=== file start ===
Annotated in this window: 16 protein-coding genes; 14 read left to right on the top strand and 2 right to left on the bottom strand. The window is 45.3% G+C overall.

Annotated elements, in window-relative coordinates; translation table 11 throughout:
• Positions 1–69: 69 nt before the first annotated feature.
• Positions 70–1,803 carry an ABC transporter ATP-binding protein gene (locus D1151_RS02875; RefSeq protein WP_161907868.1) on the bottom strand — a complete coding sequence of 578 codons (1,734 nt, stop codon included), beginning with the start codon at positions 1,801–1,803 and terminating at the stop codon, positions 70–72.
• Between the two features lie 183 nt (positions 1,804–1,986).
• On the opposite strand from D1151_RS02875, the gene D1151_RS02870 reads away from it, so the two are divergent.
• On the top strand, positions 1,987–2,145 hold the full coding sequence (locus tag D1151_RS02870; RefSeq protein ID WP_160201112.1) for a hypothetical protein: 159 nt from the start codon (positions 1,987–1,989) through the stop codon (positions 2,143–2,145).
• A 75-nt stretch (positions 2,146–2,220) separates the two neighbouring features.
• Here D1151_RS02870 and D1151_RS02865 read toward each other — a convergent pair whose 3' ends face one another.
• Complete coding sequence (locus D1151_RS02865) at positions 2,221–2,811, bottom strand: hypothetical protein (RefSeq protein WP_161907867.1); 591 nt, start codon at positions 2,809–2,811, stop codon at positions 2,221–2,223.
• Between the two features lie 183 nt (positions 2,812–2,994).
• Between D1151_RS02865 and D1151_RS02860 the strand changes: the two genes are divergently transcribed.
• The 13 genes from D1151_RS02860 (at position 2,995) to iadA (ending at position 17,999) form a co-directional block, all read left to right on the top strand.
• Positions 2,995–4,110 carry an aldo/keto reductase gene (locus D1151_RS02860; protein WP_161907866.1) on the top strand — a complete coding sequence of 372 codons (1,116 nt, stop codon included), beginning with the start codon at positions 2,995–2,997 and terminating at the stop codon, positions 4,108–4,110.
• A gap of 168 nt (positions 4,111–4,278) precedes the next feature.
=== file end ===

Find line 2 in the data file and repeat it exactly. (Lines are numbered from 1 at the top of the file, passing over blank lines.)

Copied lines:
Annotated elements, in window-relative coordinates; translation table 11 throughout: